The idea that the past is the key to the present is a credo worth much in the fields of Earth science and geophysics, and it makes perfect sense.In the same way that observing natural processes happening today can help us interpret events within the geological record, so what happened thousands or millions of years ago can tell us what we might expect on 21st century Earth.One geological period that might have something important to say is the Permian, and the news is not good. Around 252 million years ago, the Permian was brought to an abrupt end by the greatest mass extinction event in the history of our world.
Over 500 activists from the youth-led Sunrise Movement descended on Washington, D.C. last week for one of the largest U.S. climate protests since COVID-related restrictions began easing. The young people rallied in front of the White House on June 28, to hear from a range of speakers, including Reps. Jamaal Bowman and Cori Bush, Indigenous pipeline fighters from Anishinaabe land in Minnesota and Sunrise organizers from all corners of the country. All called on President Biden to act swiftly to address the climate crisis.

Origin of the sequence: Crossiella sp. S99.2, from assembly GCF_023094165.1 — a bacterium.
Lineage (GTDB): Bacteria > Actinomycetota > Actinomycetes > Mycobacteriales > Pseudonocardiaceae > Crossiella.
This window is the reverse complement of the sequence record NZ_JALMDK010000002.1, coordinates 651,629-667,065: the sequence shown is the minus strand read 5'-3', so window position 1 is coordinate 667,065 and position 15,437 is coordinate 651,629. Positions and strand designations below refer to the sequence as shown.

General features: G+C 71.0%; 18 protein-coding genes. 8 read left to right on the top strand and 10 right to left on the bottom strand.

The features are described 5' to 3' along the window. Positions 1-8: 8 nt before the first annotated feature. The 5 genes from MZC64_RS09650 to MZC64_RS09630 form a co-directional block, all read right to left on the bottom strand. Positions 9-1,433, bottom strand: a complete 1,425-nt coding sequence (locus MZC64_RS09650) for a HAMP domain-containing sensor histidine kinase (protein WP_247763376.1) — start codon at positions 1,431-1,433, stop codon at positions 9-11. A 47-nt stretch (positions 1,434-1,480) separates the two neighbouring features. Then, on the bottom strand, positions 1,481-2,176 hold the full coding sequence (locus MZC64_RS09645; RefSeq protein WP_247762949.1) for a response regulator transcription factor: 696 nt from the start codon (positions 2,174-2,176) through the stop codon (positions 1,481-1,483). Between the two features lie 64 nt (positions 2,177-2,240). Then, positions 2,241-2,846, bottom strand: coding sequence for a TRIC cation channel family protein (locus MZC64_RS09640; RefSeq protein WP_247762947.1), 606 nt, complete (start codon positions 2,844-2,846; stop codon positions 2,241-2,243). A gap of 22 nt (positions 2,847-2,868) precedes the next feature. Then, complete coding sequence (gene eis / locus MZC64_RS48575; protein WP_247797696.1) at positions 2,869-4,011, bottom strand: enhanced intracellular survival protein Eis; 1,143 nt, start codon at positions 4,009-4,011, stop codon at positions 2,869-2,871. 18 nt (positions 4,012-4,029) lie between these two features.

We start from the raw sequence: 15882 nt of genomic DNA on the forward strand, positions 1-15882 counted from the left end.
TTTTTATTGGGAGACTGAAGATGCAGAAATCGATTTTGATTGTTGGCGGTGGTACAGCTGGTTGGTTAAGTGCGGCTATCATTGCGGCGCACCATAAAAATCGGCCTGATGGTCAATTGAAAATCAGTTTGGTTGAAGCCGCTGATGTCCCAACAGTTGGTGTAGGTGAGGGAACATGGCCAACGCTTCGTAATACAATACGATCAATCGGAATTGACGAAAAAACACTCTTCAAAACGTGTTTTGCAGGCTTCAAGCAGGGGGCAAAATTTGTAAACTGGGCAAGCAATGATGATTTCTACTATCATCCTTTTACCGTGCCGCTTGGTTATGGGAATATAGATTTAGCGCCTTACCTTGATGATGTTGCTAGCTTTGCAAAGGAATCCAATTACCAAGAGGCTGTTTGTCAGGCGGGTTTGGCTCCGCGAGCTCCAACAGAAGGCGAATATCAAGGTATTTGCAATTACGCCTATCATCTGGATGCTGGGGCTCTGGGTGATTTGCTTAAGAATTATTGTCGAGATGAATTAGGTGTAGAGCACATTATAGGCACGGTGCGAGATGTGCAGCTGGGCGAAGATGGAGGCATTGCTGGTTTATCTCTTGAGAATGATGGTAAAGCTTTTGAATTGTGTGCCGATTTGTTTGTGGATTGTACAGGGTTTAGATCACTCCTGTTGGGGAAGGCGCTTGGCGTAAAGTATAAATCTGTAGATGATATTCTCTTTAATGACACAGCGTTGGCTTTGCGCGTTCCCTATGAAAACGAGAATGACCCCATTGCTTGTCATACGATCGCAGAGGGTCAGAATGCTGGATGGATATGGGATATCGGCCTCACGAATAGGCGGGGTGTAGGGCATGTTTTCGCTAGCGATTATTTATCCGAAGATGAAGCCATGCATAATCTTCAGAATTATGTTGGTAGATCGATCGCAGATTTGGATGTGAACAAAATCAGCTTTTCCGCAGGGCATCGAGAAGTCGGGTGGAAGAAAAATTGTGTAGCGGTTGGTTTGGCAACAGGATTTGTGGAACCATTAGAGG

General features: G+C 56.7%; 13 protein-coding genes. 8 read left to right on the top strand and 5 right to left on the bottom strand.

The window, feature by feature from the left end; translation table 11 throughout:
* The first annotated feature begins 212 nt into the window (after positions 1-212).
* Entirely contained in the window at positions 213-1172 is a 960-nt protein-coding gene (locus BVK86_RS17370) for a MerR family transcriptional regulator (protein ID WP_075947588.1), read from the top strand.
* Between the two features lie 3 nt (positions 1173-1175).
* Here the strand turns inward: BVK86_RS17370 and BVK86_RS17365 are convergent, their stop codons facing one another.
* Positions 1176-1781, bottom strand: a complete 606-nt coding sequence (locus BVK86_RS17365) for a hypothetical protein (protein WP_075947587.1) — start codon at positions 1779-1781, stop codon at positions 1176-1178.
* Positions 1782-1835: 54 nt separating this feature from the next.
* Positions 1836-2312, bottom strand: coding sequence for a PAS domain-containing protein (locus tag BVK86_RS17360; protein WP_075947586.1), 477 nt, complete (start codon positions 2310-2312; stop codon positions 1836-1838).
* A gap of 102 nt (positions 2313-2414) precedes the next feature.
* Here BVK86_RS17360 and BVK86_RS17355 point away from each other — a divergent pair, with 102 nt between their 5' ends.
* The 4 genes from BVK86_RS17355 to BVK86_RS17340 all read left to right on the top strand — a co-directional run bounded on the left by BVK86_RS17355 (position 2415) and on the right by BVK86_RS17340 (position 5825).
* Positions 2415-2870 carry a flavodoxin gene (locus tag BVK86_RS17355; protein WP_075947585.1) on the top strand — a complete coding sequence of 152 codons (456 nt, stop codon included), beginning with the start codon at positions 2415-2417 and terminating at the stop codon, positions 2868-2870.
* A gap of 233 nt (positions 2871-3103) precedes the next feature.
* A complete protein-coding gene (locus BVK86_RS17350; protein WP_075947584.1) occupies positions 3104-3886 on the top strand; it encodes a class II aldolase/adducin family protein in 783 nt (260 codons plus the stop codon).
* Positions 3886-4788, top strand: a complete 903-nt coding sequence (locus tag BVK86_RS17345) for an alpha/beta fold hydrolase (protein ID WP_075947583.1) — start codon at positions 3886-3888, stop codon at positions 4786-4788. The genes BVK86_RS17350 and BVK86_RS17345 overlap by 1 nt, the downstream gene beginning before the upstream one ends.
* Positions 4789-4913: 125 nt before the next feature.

“The current heatwave and drought leave no doubt, we are living the dangerous effects of the climate crisis.”
“Never in the history of the G7 has there been a bigger gap between their actions and the needs of the world. In the face of these challenges the G7 have chosen to cook the books on vaccines and continue to cook the planet.”